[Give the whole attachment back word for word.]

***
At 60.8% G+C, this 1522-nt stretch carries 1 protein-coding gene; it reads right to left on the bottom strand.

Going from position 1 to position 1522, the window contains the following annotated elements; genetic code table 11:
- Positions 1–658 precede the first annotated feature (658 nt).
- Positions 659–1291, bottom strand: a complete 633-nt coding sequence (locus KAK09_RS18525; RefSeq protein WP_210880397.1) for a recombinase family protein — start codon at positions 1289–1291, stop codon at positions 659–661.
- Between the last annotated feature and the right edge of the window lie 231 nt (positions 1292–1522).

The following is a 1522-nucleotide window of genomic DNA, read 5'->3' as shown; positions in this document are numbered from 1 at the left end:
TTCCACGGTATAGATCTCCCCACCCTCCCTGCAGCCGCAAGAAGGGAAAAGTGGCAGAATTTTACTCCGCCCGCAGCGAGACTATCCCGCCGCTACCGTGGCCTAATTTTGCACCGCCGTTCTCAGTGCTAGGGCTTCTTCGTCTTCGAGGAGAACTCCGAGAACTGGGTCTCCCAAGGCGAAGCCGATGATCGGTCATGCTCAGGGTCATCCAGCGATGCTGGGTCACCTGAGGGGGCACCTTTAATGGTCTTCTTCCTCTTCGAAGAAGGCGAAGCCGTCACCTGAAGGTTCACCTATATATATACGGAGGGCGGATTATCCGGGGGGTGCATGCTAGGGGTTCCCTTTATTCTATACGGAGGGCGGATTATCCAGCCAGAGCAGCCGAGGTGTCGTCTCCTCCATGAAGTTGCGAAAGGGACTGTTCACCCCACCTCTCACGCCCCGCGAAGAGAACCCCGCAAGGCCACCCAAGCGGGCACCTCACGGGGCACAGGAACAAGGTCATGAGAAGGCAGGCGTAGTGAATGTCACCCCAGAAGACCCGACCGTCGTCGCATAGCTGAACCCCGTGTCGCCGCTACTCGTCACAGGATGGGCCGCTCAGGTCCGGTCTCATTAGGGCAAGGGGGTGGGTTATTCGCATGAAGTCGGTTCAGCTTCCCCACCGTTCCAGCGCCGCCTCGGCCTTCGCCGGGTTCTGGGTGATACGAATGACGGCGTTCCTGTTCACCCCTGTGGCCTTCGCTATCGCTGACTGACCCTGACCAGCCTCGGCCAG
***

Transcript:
At 60.8% G+C, this 1522-nt stretch carries 1 protein-coding gene; it reads right to left on the bottom strand.

Going from position 1 to position 1522, the window contains the following annotated elements; genetic code table 11:
- Positions 1–658 precede the first annotated feature (658 nt).
- Positions 659–1291, bottom strand: a complete 633-nt coding sequence (locus KAK09_RS18525; RefSeq protein WP_210880397.1) for a recombinase family protein — start codon at positions 1289–1291, stop codon at positions 659–661.
- Between the last annotated feature and the right edge of the window lie 231 nt (positions 1292–1522).

The following is a 1522-nucleotide window of genomic DNA, read 5'->3' as shown; positions in this document are numbered from 1 at the left end:
TTCCACGGTATAGATCTCCCCACCCTCCCTGCAGCCGCAAGAAGGGAAAAGTGGCAGAATTTTACTCCGCCCGCAGCGAGACTATCCCGCCGCTACCGTGGCCTAATTTTGCACCGCCGTTCTCAGTGCTAGGGCTTCTTCGTCTTCGAGGAGAACTCCGAGAACTGGGTCTCCCAAGGCGAAGCCGATGATCGGTCATGCTCAGGGTCATCCAGCGATGCTGGGTCACCTGAGGGGGCACCTTTAATGGTCTTCTTCCTCTTCGAAGAAGGCGAAGCCGTCACCTGAAGGTTCACCTATATATATACGGAGGGCGGATTATCCGGGGGGTGCATGCTAGGGGTTCCCTTTATTCTATACGGAGGGCGGATTATCCAGCCAGAGCAGCCGAGGTGTCGTCTCCTCCATGAAGTTGCGAAAGGGACTGTTCACCCCACCTCTCACGCCCCGCGAAGAGAACCCCGCAAGGCCACCCAAGCGGGCACCTCACGGGGCACAGGAACAAGGTCATGAGAAGGCAGGCGTAGTGAATGTCACCCCAGAAGACCCGACCGTCGTCGCATAGCTGAACCCCGTGTCGCCGCTACTCGTCACAGGATGGGCCGCTCAGGTCCGGTCTCATTAGGGCAAGGGGGTGGGTTATTCGCATGAAGTCGGTTCAGCTTCCCCACCGTTCCAGCGCCGCCTCGGCCTTCGCCGGGTTCTGGGTGATACGAATGACGGCGTTCCTGTTCACCCCTGTGGCCTTCGCTATCGCTGACTGACCCTGACCAGCCTCGGCCAG